She waves at Hoechst Express, whose crew wave back, as do
crew on YM Los Angeles, once they see what they’re seeking.
So is it the friendly waterfront, the large hotel windows convenient for … er … flashing, accidental or intentional, something else? But anyhow, crews seemed vigilant
binoculars at the ready to find waving folk,
waving girls maybe,
and then they wave back with exuberance no matter the ship.
Crew of Morning Chorus not only waved but also shouted audible new year’s greetings to lubbers reveling alongshore.
So Savannah’s hospitality has gotten enshrined. So the story of Flo Mar, as reported in Savannah & the Georgia Coast by Jim Morekis goes like this:
“Beginning at age 19, Flo Mar–who actually lived a few miles downriver on Elba Island–took to greeting every passing ship with a wave of a handkerchief by day and a lantern at night, without fail for the next 40 (plus) years. Ship captains would often return the greeting with a salute of their own on the ship’s whistle, and word spread all over the world of the beguiling woman who waited on the balcony of that lonely house.
Was she looking for a sign of a long lost love who went to sea and never returned? Was she trying to get a handsome sea captain to sweep her off her feet and take her off that little island? No one knows for sure.”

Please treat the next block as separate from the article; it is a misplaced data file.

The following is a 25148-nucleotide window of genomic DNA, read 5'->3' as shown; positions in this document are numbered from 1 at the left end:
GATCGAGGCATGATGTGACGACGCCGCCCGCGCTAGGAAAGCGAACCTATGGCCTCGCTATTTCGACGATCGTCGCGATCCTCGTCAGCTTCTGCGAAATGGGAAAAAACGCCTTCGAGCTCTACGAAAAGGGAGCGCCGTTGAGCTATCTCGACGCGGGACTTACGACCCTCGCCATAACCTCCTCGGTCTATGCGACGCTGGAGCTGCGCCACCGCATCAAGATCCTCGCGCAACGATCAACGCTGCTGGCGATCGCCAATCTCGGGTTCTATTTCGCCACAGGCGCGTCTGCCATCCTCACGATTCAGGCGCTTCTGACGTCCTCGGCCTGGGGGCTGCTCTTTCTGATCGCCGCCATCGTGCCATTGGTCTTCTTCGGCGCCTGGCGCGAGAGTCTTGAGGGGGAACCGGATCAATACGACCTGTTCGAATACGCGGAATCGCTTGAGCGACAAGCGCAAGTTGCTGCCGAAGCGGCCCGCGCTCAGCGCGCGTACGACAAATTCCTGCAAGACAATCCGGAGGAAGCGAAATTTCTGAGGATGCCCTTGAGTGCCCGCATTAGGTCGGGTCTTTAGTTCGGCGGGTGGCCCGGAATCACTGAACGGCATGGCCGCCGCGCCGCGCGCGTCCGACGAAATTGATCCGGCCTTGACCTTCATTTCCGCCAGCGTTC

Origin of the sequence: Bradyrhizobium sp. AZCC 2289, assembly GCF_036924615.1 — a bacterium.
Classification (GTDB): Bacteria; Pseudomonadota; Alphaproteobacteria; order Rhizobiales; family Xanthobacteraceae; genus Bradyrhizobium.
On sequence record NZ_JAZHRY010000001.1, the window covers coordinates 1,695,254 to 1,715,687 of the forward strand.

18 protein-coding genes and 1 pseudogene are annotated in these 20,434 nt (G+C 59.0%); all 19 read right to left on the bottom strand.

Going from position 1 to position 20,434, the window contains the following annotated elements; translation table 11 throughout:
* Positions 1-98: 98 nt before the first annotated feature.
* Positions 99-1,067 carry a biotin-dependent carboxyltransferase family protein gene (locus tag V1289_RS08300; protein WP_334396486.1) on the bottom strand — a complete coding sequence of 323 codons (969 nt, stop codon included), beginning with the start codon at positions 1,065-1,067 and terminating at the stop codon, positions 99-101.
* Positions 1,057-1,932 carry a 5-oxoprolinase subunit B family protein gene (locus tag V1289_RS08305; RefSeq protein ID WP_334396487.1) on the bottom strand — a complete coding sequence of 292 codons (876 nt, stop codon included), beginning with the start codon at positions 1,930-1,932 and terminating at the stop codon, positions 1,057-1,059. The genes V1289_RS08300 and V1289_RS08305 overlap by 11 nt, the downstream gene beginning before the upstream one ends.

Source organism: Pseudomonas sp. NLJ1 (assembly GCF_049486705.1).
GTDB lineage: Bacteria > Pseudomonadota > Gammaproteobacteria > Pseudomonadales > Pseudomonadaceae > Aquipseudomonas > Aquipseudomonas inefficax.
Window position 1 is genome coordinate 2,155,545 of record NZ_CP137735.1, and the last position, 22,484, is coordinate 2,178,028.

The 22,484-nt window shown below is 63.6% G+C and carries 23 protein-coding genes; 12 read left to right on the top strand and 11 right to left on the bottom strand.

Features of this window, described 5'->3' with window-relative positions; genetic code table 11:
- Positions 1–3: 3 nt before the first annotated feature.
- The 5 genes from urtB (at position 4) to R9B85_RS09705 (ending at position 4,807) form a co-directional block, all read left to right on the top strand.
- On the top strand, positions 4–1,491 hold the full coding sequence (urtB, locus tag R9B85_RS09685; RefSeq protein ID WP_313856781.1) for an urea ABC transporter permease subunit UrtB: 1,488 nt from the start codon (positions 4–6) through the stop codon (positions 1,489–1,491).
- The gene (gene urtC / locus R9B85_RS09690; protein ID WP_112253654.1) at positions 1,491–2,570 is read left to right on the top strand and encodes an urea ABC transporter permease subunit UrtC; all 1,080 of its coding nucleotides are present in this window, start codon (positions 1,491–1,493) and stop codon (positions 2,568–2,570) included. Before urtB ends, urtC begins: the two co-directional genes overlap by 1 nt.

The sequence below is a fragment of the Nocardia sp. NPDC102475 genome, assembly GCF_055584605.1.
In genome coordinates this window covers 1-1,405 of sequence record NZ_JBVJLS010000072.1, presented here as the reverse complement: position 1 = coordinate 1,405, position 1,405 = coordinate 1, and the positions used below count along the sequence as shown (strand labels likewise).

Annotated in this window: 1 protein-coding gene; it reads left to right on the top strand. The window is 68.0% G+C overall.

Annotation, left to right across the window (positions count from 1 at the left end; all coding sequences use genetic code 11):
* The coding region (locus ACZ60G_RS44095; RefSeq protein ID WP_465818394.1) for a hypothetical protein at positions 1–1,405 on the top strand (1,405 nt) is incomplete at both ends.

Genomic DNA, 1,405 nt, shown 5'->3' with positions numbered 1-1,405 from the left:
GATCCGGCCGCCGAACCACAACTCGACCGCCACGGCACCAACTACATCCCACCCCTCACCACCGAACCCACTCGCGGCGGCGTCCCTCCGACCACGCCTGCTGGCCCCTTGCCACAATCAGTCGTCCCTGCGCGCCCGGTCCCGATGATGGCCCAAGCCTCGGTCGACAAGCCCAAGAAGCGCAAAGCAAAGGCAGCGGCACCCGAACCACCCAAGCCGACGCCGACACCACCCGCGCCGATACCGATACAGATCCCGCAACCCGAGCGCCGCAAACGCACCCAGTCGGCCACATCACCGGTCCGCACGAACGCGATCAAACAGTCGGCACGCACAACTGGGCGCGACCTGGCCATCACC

Now I began by denying expertise about New York stories, and harbor folk surrounding the sixth boro may very well have characters as compelling as Flo Mar. I just don’t know them. Anyone throw out some names? Of course, New York does have a very impressive waving girl of its own aka Lady Liberty, as I wrote about here.
One of my favorite New York City novels begins to enlarge the intriguing truth of a failed writer named Herman Melville working out his last days as a night (the insignificant shift) customs inspector in the harbor. Melville actually held this post for 19 years starting around 1866. The novel, The Night Inspector by Frederick Busch, is a great read if you’re trying to see the sixth boro of another era.